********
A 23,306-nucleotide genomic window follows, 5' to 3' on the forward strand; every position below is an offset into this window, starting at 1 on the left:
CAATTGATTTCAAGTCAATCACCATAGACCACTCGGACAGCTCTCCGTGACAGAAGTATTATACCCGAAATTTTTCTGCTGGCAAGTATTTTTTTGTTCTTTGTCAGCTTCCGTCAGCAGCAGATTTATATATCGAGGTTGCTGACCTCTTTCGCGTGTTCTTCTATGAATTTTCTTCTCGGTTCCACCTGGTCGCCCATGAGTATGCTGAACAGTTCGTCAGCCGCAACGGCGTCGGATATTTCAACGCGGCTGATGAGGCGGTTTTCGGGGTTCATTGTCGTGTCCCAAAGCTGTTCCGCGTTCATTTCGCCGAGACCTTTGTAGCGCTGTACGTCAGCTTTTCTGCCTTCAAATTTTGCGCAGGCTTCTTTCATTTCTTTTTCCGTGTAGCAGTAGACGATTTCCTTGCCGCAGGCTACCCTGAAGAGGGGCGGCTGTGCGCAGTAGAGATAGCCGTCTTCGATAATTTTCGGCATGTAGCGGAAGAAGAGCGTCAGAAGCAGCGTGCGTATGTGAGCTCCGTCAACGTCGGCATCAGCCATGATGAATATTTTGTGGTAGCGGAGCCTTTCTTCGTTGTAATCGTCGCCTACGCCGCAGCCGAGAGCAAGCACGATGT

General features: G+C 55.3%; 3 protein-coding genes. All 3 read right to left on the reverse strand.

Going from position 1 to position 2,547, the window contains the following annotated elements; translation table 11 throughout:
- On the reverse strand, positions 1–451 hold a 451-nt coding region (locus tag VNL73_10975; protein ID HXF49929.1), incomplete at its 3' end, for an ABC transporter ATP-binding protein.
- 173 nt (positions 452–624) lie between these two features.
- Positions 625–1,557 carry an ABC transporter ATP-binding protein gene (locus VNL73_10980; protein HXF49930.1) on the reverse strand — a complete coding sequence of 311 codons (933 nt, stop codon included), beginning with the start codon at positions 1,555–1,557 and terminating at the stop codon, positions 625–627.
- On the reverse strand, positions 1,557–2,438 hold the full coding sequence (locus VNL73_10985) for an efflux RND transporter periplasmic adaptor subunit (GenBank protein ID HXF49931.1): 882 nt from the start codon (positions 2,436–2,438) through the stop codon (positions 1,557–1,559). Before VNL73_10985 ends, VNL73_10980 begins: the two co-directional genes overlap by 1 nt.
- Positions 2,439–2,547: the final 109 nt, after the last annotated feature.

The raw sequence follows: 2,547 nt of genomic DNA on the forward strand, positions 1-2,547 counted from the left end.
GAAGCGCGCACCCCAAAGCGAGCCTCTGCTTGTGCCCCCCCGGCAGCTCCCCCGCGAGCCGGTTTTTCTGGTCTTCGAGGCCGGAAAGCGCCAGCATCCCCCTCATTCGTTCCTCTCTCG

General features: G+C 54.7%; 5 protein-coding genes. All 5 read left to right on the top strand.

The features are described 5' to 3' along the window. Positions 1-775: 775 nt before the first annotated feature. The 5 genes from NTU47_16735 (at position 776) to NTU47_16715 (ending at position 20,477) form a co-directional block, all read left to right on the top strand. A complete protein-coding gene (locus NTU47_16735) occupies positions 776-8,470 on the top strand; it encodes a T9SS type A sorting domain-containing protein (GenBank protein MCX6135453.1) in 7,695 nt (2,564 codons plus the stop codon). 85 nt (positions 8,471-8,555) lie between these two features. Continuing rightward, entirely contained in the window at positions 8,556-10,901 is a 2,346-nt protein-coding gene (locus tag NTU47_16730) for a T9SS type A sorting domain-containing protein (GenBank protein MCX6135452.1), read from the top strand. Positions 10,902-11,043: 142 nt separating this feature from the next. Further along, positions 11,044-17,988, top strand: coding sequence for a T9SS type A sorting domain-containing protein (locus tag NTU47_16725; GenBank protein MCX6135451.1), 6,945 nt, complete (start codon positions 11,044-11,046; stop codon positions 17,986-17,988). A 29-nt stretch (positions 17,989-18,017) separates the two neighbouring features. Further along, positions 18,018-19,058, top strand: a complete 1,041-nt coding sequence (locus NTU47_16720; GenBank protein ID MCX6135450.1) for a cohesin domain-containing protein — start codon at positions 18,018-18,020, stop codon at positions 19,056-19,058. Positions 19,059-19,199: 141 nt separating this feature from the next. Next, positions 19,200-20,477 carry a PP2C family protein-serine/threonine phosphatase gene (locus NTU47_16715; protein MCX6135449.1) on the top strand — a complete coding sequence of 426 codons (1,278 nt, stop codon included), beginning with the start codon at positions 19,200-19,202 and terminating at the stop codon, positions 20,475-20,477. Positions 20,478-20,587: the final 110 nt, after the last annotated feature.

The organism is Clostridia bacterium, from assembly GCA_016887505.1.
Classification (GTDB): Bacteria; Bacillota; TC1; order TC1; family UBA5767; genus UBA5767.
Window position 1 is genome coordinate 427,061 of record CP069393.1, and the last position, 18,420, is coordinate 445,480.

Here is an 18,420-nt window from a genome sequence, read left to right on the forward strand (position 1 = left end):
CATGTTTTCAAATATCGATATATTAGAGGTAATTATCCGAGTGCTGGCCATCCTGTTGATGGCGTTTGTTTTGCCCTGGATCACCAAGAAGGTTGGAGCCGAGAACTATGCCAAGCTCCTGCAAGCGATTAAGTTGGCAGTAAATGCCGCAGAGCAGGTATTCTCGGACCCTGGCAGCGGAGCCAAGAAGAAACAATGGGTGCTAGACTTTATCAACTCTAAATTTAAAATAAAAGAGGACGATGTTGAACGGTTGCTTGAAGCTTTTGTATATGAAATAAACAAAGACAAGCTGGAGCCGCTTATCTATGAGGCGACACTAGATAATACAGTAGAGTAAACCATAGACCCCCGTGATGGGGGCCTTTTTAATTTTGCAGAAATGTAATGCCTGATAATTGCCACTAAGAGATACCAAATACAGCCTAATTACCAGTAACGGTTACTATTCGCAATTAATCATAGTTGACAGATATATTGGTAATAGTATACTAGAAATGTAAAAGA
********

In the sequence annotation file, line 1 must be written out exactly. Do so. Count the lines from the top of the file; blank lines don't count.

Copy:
A 23,306-nucleotide genomic window follows, 5' to 3' on the forward strand; every position below is an offset into this window, starting at 1 on the left: